Tuesday, September 22, 2009

Carol Kaesuk Yoon

Carol Kaesuk Yoon received her Ph.D. in Ecology and Evolutionary Biology from Cornell University and has been writing about biology for the New York Times since 1992. Recent stories covered the sensory capabilities of plants and the field of “evodevo,” or evolution and development. Her articles have also appeared in Science, the Washington Post, and the Los Angeles Times. Dr. Yoon has taught writing as a Visiting Scholar at Cornell University’s John S. Knight Writing Program, working with professors to help teach critical thinking in biology classes. She has also served as a science education consultant to Microsoft.

Her new book is Naming Nature: The Clash Between Instinct and Science.

A few days ago I asked her what she was reading. Her reply:
I recently finished a book called Full Catastrophe Living: Using the Wisdom of Your Body and Mind to Face Stress, Pain and Illness by Jon Kabat-Zinn. It's the third of his books I've read now, all about the use of meditation and the art of being, as opposed to doing, toward improving a person's physical health. What I really like about his books, especially Full Catastrophe Living is that he takes on the subject of meditation which is often dealt with in a religious, woo-woo, spiritual and mystic manner (which doesn't fit with my personal world view) and he deals with them very straightforwardly, empirically and in a way that I find very intellectually comfortable. Turns out Dr. Kabat-Zinn isn't a medical doctor but a Ph.D. who was trained as a laboratory scientist and I think that's what why his general outlook on the subject consistently works for me, makes sense and never grates. That and he's a really wonderful writer. And because he deals in actual observations, studies and practices and he leaves mysticism and religion at the door, I find the book and its message - that there is a lot of physical healing that can come from working with the mind through meditation - especially hopeful. It's all so logical, it's a wonder to me that so much of this information remains unincorporated in the work of mainstream health practitioners.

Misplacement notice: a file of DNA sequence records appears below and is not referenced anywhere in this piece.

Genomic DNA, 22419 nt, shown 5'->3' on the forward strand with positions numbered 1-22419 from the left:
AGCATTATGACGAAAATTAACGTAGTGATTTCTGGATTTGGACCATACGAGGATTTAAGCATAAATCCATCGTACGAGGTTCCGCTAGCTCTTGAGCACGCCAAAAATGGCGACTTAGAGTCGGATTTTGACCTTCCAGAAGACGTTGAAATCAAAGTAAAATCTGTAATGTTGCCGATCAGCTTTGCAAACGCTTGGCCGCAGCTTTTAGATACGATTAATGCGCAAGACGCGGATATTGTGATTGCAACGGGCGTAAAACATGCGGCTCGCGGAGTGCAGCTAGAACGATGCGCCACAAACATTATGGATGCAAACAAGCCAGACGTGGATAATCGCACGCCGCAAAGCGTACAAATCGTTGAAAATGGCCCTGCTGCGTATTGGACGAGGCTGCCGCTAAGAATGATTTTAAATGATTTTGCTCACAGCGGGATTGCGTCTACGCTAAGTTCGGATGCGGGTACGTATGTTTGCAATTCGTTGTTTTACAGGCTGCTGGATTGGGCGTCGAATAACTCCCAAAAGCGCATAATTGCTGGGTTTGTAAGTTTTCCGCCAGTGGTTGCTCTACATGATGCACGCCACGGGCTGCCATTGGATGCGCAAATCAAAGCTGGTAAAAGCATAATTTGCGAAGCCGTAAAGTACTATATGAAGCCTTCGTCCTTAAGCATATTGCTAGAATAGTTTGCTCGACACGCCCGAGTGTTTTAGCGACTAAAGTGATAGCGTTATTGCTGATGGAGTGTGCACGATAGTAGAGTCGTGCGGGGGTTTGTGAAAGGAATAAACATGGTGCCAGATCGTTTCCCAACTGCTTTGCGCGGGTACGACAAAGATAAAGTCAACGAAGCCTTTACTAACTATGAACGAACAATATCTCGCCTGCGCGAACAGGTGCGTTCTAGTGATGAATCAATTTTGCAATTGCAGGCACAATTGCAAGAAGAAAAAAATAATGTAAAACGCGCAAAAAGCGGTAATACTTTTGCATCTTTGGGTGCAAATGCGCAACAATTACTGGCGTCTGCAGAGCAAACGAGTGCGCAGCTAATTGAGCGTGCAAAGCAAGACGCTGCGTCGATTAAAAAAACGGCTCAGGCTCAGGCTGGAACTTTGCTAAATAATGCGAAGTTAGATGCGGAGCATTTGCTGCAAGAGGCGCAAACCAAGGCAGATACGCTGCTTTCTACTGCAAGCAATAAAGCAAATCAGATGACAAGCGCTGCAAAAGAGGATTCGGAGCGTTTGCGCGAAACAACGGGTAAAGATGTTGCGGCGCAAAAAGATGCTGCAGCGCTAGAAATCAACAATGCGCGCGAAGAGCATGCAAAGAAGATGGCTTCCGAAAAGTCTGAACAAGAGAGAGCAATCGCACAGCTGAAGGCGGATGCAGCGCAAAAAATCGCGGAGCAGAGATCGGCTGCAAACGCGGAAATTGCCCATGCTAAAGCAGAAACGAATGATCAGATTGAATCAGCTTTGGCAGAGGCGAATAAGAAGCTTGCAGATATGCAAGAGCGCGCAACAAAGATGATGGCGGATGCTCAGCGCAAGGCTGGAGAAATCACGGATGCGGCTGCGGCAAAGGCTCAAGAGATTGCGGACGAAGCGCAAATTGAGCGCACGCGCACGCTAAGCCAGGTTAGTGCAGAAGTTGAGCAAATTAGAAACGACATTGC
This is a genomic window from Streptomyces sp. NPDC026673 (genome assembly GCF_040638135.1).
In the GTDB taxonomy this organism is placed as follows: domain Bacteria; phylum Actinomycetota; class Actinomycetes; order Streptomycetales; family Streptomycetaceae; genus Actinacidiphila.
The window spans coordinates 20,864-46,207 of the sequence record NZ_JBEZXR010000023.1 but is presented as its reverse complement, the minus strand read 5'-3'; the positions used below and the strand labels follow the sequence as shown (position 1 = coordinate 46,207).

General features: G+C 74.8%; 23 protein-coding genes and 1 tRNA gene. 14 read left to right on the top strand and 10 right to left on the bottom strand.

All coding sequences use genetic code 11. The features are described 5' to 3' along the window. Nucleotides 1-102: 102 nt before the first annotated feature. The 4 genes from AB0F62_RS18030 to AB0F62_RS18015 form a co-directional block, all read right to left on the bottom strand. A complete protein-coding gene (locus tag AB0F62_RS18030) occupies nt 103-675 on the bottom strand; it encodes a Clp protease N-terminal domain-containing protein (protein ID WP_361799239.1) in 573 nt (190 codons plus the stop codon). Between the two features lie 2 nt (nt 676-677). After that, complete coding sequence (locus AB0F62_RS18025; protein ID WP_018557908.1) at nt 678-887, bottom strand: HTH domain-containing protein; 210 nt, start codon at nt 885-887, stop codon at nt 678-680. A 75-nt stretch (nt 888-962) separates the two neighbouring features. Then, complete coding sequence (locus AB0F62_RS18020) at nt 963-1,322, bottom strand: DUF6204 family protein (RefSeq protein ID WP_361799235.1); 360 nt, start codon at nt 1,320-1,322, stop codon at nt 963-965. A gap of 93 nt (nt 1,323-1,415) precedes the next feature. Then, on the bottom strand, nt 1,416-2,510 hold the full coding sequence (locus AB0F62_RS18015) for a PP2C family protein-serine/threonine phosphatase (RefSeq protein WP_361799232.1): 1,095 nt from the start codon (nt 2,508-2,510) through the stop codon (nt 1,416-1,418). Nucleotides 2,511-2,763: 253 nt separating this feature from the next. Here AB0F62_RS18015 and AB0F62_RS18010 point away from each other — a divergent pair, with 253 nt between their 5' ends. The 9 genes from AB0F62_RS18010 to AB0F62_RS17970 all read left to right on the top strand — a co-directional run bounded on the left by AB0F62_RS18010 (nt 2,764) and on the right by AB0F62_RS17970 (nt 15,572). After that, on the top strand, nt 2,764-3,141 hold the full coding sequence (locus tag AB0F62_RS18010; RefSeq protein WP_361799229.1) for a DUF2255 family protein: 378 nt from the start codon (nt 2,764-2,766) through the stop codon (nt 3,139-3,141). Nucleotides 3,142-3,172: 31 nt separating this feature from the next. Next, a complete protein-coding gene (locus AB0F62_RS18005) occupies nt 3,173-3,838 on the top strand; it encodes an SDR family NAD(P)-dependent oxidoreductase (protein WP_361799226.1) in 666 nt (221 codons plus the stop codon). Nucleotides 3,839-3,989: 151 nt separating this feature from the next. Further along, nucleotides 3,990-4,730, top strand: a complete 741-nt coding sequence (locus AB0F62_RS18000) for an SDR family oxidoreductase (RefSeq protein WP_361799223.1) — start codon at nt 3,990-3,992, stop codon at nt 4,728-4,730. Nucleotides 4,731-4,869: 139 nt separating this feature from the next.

The book I am still reading and have been for a long time and will be for a long time is The Tale of Genji, which I had always heard described as the world's first novel. It was written around the year 1000, a tale of Japanese royal and nonroyal love affairs, kind of an ancient Japanese Peyton Place or maybe more like Upstairs, Downstairs. My husband and I are actually reading it together. He reads, I listen. We've attempted this before several times but have always put the book down pretty quickly because it was so unbelievably uninteresting. But for some reason, some months ago, we were stuck without anything else to read and there was nothing for it but to read that, so we did and now, 700 pages in (and plenty still to go), we're hooked. What's been, oddly, most interesting to me is the author's references to other novels and very self-conscious description of her own book in relation to them - particularly since I had always heard it was the first novel ever written. But she says things about how you might expect things to turn out in such and such a way, as they do in novels, and so on. Or makes semi-disparaging comments about other novels, in general. Beyond that what's really interesting is just what she chooses to describe. The sex scenes are, from the modern reader's perspective (or at least ours) hilarious. There's usually the glimpsing of a part of a woman's sleeve by a man, who becomes then wildly amorous as socially important women are typically hidden entirely from view behind screens. And then the man slipping behind the screen during a lapse in watchfulness of the woman's servants, and then there's usually little more than his trying to slip out early in the morning to escape other people's notice, and soon after he sends a "next morning" note. Beyond the historical quirkiness of it, there have been stretches here and there that are just extremely engaging, plot-wise, and in terms of character, and despite all the tear-soaked sleeves (everyone is constantly bursting into tears) and the incessant poetry-reciting that everyone seems to do, I find I really do want to know what happens.
Read an excerpt from Naming Nature, and learn more about the author and her work at Carol Kaesuk Yoon's website.

--Marshal Zeringue